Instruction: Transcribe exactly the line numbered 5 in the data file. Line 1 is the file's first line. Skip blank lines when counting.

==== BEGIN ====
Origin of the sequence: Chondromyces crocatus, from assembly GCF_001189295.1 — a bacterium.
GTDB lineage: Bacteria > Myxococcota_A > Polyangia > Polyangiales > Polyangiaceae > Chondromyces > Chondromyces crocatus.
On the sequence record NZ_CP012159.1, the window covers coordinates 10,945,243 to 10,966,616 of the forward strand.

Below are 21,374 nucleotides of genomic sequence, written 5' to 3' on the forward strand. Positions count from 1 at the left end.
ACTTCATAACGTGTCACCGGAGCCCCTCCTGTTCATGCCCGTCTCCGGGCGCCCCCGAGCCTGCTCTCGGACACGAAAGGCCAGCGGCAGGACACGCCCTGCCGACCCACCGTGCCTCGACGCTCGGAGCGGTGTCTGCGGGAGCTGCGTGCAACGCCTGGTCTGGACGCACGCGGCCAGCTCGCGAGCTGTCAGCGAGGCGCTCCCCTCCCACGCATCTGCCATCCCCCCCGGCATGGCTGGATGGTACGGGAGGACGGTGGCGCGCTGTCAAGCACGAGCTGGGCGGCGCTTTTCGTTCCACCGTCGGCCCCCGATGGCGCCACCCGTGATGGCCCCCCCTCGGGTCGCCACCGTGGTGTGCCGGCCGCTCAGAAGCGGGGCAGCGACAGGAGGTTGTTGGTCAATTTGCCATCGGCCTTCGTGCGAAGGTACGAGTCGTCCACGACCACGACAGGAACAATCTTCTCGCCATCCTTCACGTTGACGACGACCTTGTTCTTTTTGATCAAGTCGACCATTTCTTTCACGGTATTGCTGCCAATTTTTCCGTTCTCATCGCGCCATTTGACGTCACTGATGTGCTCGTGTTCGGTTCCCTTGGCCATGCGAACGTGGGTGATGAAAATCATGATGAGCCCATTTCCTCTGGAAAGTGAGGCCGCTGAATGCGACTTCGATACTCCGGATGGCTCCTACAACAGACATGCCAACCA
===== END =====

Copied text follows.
ACTTCATAACGTGTCACCGGAGCCCCTCCTGTTCATGCCCGTCTCCGGGCGCCCCCGAGCCTGCTCTCGGACACGAAAGGCCAGCGGCAGGACACGCCCTGCCGACCCACCGTGCCTCGACGCTCGGAGCGGTGTCTGCGGGAGCTGCGTGCAACGCCTGGTCTGGACGCACGCGGCCAGCTCGCGAGCTGTCAGCGAGGCGCTCCCCTCCCACGCATCTGCCATCCCCCCCGGCATGGCTGGATGGTACGGGAGGACGGTGGCGCGCTGTCAAGCACGAGCTGGGCGGCGCTTTTCGTTCCACCGTCGGCCCCCGATGGCGCCACCCGTGATGGCCCCCCCTCGGGTCGCCACCGTGGTGTGCCGGCCGCTCAGAAGCGGGGCAGCGACAGGAGGTTGTTGGTCAATTTGCCATCGGCCTTCGTGCGAAGGTACGAGTCGTCCACGACCACGACAGGAACAATCTTCTCGCCATCCTTCACGTTGACGACGACCTTGTTCTTTTTGATCAAGTCGACCATTTCTTTCACGGTATTGCTGCCAATTTTTCCGTTCTCATCGCGCCATTTGACGTCACTGATGTGCTCGTGTTCGGTTCCCTTGGCCATGCGAACGTGGGTGATGAAAATCATGATGAGCCCATTTCCTCTGGAAAGTGAGGCCGCTGAATGCGACTTCGATACTCCGGATGGCTCCTACAACAGACATGCCAACCA